Again, there’s no single right way to do things—but there is a right way for you. If you’re someone with a lot of responsibilities outside the office, you might not fare well in an environment where being five minutes late is seen as a capital offense. On the other hand, if you need a lot of structure to get stuff done, too much leeway might sink your productivity.

6. You Don’t Like the Boss

There’s a saying in business: “Workers don’t quit companies. They quit managers.” And in survey after survey, bad bosses rank among the top reasons that employees leave their jobs.

When you’re considering a job offer, pay special attention to the person who will be your supervisor. What kind of feeling do you get from them? How do they describe their work style, and what do they value in a direct report? Do you see yourself developing a rapport with this person, or does it seem like you’ll have a hard time communicating?

Of course, you won’t be able to figure out everything about what it will be like to work with this manager before you take the job. But you can learn as much as possible before you commit.

7. The Employer Is Unreliable or Disrespectful

Canceled interviews. Late appointments. Email follow-ups that materialize only after several gentle nudges. Rude interviewers.

Next, please.

8. The Commute Is a Killer

The best job in the world might not be worth taking if it means that your commute will destroy your quality of life. Pay attention to what it takes to get to the office during the interview process, and ask yourself if you can do that every day, twice a day, for as long as you work there.

Again, everyone is different. One person might love an hour on the train to read and prepare for the day, while another wants to be able to walk to work in minutes, and still, another prefers to drive themselves and telecommute once a week. It all depends on what works for you.

9. You Get a Better Offer

One of the best reasons to say “no” to one job offer is to say “yes” to a better one. Just keep in mind that the best offer isn’t always immediately apparent.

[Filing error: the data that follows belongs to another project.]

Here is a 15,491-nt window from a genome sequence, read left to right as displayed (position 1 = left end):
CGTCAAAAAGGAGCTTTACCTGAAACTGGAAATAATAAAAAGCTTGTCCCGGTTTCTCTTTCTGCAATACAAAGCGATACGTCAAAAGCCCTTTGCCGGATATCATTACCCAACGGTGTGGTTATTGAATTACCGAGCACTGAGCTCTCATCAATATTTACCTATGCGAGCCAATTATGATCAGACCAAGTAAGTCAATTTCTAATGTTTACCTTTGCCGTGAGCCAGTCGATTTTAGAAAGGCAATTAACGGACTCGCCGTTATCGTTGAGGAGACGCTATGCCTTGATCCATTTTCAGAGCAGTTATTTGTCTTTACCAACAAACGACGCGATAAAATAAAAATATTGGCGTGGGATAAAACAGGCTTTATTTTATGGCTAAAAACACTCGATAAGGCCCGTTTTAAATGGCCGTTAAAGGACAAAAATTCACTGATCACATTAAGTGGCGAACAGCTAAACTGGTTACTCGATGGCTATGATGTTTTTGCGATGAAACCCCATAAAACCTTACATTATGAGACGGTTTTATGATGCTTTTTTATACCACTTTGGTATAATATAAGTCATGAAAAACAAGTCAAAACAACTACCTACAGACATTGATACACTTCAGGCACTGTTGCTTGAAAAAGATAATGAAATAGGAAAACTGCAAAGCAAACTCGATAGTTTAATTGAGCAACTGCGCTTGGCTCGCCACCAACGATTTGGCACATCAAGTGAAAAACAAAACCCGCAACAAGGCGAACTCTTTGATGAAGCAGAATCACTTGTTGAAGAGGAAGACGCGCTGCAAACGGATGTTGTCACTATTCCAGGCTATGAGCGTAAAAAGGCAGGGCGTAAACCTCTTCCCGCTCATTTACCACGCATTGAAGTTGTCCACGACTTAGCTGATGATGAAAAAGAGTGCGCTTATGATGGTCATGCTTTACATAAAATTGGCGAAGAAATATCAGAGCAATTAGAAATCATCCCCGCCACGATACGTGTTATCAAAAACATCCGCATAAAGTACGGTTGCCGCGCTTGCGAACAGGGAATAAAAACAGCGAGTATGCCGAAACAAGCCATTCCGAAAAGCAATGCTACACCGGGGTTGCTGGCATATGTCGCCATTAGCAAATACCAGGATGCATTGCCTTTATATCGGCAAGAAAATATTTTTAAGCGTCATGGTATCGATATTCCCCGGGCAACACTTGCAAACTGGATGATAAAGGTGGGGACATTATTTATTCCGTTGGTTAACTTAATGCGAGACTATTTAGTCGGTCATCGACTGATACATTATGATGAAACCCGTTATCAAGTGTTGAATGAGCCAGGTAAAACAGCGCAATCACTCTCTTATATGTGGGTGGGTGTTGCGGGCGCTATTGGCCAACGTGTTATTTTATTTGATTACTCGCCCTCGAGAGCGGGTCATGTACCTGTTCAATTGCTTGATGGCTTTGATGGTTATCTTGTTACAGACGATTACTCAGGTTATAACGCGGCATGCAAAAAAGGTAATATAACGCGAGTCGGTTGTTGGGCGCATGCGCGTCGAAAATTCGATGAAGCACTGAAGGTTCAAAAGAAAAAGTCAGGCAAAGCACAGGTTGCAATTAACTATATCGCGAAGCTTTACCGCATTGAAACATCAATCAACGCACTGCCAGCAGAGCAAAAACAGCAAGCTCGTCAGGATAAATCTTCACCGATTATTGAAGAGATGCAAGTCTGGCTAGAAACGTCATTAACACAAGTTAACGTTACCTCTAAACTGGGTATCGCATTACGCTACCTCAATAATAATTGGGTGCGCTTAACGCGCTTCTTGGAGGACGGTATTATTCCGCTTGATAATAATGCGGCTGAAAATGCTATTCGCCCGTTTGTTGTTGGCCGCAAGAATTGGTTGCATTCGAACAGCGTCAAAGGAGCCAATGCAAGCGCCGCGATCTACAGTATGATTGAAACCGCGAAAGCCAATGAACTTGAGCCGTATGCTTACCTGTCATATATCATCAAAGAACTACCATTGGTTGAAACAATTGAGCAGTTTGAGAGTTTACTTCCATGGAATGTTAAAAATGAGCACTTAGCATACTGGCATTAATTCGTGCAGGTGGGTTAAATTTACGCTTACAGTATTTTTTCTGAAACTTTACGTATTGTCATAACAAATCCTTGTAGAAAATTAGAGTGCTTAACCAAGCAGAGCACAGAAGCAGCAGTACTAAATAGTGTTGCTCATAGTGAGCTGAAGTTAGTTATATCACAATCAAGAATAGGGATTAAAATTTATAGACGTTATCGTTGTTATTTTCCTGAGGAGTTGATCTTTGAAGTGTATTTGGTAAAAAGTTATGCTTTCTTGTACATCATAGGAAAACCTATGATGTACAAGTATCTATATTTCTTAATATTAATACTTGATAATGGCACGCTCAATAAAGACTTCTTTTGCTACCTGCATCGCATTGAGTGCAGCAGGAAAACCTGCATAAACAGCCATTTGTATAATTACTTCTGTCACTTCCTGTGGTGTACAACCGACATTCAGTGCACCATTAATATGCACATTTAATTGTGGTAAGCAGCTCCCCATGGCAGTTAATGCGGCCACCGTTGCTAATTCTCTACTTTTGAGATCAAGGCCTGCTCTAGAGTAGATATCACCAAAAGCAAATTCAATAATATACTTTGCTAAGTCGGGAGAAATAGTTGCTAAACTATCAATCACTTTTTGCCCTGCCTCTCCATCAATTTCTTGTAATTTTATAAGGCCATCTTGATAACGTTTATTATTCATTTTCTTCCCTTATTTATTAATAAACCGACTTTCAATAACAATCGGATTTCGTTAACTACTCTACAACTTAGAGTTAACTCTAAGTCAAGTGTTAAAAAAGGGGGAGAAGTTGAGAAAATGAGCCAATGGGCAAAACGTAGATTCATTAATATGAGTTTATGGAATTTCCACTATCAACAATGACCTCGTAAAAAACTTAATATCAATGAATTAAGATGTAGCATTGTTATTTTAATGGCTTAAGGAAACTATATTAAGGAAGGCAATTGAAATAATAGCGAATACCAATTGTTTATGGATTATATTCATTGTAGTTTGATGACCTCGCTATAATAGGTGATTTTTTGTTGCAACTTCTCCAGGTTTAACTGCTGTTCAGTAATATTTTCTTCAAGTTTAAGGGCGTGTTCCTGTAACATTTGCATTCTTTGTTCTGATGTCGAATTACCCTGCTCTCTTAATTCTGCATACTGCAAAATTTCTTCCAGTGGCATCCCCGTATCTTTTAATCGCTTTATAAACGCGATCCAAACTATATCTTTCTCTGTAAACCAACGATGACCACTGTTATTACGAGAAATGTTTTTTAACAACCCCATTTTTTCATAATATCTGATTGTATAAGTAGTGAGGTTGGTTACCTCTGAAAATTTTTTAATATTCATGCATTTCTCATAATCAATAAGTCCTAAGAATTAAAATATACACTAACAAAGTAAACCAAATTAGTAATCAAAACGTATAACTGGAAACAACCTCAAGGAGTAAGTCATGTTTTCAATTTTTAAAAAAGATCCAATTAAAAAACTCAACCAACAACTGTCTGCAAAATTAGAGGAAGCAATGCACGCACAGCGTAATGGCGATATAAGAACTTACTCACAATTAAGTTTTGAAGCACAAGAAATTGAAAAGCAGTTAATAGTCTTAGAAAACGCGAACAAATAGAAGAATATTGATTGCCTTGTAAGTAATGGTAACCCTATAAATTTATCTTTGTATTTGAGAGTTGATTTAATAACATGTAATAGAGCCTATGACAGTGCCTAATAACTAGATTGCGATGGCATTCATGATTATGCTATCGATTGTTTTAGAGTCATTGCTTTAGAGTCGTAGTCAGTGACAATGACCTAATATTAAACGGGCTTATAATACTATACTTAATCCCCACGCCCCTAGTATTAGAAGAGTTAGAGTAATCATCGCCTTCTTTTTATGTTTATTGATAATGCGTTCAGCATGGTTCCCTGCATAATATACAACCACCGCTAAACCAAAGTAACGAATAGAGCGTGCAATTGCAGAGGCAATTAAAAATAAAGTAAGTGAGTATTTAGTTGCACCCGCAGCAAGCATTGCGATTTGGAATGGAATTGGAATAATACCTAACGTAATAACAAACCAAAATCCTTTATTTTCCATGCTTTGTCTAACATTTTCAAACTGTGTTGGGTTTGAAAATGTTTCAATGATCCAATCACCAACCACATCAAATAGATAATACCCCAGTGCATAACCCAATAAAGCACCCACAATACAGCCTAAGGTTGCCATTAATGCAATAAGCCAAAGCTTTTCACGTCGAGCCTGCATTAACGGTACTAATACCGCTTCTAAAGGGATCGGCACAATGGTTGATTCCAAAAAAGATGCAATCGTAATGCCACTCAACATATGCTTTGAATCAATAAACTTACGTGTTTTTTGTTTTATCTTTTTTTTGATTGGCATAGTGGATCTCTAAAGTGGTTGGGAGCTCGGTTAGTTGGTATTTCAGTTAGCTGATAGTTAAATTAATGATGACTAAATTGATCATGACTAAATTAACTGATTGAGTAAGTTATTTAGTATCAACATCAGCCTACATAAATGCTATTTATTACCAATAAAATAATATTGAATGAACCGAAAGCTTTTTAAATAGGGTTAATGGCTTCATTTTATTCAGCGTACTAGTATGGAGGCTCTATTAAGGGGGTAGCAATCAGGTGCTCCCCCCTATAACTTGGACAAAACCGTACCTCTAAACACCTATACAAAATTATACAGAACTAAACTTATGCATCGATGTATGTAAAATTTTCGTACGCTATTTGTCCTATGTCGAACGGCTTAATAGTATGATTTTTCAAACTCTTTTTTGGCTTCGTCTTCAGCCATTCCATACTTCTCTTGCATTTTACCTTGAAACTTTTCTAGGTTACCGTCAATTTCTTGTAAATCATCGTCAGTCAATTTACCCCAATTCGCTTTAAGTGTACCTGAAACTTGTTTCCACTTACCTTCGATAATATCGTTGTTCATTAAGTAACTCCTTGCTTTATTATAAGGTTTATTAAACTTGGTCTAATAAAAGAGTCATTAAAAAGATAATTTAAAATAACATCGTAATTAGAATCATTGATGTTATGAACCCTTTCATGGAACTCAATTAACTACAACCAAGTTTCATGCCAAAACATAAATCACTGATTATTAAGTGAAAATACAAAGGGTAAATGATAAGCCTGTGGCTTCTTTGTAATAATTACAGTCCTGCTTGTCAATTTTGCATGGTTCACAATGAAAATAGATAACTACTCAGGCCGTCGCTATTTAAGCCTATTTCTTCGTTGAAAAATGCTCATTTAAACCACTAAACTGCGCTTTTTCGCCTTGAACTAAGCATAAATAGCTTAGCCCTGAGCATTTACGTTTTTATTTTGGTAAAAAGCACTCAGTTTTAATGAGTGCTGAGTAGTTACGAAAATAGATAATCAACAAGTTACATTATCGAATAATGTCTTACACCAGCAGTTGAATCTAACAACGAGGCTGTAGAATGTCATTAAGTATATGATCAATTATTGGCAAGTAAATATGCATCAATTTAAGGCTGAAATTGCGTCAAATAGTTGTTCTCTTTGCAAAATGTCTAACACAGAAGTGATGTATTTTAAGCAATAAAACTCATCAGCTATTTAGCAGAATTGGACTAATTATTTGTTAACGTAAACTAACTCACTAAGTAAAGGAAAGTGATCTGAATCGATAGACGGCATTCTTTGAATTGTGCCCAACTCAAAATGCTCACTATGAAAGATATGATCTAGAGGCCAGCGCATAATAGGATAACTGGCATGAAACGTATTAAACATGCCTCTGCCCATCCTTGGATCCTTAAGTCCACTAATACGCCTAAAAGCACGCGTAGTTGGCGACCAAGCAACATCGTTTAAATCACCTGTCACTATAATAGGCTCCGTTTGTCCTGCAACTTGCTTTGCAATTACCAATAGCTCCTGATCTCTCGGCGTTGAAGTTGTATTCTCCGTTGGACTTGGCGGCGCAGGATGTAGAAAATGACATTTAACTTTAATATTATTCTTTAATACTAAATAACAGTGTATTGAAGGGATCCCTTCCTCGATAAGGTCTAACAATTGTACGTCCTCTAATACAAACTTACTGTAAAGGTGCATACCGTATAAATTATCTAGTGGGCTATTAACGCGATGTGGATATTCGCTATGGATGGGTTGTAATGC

Before you jump at a higher paycheck or a more prestigious employer, consider each offer in the context of your career and day-to-day life.

There might be times in your life when flexibility will matter more than money, and vice versa. You might choose a tough job at a big-name employer to build your personal brand, but move on to something more comfortable once you have that capital.

10. Your Gut Says, “Hard Pass.”

Analyze the details of the job offer, but don’t forget to listen to your instincts, too. While nerves might not be an indication that something is wrong, it’s always worth listening to that inner voice when it tries to tell you something. Pay attention to your gut feelings and try to figure out what’s prompting that reaction. You might find quantifiable reasons as to why you should turn down the job.

How to Turn Down a Job Offer

When you have decided that you’re not going to take the job, here’s the best way to politely and gracefully decline the position while staying on good terms with the employer. This includes graciously thanking the hiring manager for the offer and clearly articulating that you will not be joining the company. This should include a brief summary of your reasoning, that neither insults the employer nor reveals too much about your next endeavor. If you already accepted but are having second thoughts, here’s how to withdraw your acceptance.

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The Balance uses only high-quality sources, including peer-reviewed studies, to support the facts within our articles. Read our editorial process to learn more about how we fact-check and keep our content accurate, reliable, and trustworthy.
  1. SHRM. "What Should be Included in a Total Compensation Statement." Accessed April 14, 2021.

  2. HR Morning. "50% of Employees Leave Because of Their Managers." Accessed April 14, 2021.

  3. Ladders. "Survey: 60% of Workers are Planning Their Exit Over Bad Boss." Accessed April 14, 2021.